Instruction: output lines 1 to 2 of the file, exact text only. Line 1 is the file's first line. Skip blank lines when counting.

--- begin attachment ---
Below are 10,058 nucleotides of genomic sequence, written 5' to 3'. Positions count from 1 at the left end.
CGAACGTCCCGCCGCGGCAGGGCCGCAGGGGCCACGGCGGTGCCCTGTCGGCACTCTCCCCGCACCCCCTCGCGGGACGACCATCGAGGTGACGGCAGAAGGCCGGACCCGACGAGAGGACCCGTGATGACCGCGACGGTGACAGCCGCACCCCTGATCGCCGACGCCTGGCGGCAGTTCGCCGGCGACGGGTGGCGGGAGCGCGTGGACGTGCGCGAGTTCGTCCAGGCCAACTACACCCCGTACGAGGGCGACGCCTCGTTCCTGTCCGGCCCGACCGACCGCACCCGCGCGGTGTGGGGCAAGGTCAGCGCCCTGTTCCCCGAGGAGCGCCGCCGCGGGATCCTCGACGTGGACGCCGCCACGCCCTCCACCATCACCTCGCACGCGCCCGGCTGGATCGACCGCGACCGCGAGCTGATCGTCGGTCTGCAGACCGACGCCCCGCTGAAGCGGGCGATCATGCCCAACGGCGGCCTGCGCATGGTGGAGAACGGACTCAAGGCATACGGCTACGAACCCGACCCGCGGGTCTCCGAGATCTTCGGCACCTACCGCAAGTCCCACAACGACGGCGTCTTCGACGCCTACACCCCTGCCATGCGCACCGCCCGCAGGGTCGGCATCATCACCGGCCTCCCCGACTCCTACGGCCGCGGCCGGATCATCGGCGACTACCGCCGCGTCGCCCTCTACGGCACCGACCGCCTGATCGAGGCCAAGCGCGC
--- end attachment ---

Below are 10,058 nucleotides of genomic sequence, written 5' to 3'. Positions count from 1 at the left end.
CGAACGTCCCGCCGCGGCAGGGCCGCAGGGGCCACGGCGGTGCCCTGTCGGCACTCTCCCCGCACCCCCTCGCGGGACGACCATCGAGGTGACGGCAGAAGGCCGGACCCGACGAGAGGACCCGTGATGACCGCGACGGTGACAGCCGCACCCCTGATCGCCGACGCCTGGCGGCAGTTCGCCGGCGACGGGTGGCGGGAGCGCGTGGACGTGCGCGAGTTCGTCCAGGCCAACTACACCCCGTACGAGGGCGACGCCTCGTTCCTGTCCGGCCCGACCGACCGCACCCGCGCGGTGTGGGGCAAGGTCAGCGCCCTGTTCCCCGAGGAGCGCCGCCGCGGGATCCTCGACGTGGACGCCGCCACGCCCTCCACCATCACCTCGCACGCGCCCGGCTGGATCGACCGCGACCGCGAGCTGATCGTCGGTCTGCAGACCGACGCCCCGCTGAAGCGGGCGATCATGCCCAACGGCGGCCTGCGCATGGTGGAGAACGGACTCAAGGCATACGGCTACGAACCCGACCCGCGGGTCTCCGAGATCTTCGGCACCTACCGCAAGTCCCACAACGACGGCGTCTTCGACGCCTACACCCCTGCCATGCGCACCGCCCGCAGGGTCGGCATCATCACCGGCCTCCCCGACTCCTACGGCCGCGGCCGGATCATCGGCGACTACCGCCGCGTCGCCCTCTACGGCACCGACCGCCTGATCGAGGCCAAGCGCGC